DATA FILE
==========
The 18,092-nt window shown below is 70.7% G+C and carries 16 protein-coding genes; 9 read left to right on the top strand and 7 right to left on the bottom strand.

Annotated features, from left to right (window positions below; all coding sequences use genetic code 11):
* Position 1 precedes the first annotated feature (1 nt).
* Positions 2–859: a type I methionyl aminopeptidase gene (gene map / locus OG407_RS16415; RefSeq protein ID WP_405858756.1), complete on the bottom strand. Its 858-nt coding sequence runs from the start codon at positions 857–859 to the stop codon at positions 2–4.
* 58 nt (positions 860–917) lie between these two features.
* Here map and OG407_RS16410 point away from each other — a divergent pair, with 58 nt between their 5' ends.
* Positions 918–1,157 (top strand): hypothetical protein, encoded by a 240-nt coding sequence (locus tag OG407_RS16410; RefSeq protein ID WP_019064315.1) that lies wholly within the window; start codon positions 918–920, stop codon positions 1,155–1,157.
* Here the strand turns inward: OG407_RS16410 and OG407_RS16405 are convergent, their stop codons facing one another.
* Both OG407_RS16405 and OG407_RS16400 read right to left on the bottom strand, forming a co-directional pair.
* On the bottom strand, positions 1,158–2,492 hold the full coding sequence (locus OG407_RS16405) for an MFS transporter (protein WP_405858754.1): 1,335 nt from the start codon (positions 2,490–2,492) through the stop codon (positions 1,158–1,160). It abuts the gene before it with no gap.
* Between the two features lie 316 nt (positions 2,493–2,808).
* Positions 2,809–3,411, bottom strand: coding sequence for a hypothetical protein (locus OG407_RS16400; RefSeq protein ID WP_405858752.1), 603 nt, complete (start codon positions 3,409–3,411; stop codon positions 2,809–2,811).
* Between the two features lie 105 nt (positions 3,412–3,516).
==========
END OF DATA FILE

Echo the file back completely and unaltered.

The 18,092-nt window shown below is 70.7% G+C and carries 16 protein-coding genes; 9 read left to right on the top strand and 7 right to left on the bottom strand.

Annotated features, from left to right (window positions below; all coding sequences use genetic code 11):
* Position 1 precedes the first annotated feature (1 nt).
* Positions 2–859: a type I methionyl aminopeptidase gene (gene map / locus OG407_RS16415; RefSeq protein ID WP_405858756.1), complete on the bottom strand. Its 858-nt coding sequence runs from the start codon at positions 857–859 to the stop codon at positions 2–4.
* 58 nt (positions 860–917) lie between these two features.
* Here map and OG407_RS16410 point away from each other — a divergent pair, with 58 nt between their 5' ends.
* Positions 918–1,157 (top strand): hypothetical protein, encoded by a 240-nt coding sequence (locus tag OG407_RS16410; RefSeq protein ID WP_019064315.1) that lies wholly within the window; start codon positions 918–920, stop codon positions 1,155–1,157.
* Here the strand turns inward: OG407_RS16410 and OG407_RS16405 are convergent, their stop codons facing one another.
* Both OG407_RS16405 and OG407_RS16400 read right to left on the bottom strand, forming a co-directional pair.
* On the bottom strand, positions 1,158–2,492 hold the full coding sequence (locus OG407_RS16405) for an MFS transporter (protein WP_405858754.1): 1,335 nt from the start codon (positions 2,490–2,492) through the stop codon (positions 1,158–1,160). It abuts the gene before it with no gap.
* Between the two features lie 316 nt (positions 2,493–2,808).
* Positions 2,809–3,411, bottom strand: coding sequence for a hypothetical protein (locus OG407_RS16400; RefSeq protein ID WP_405858752.1), 603 nt, complete (start codon positions 3,409–3,411; stop codon positions 2,809–2,811).
* Between the two features lie 105 nt (positions 3,412–3,516).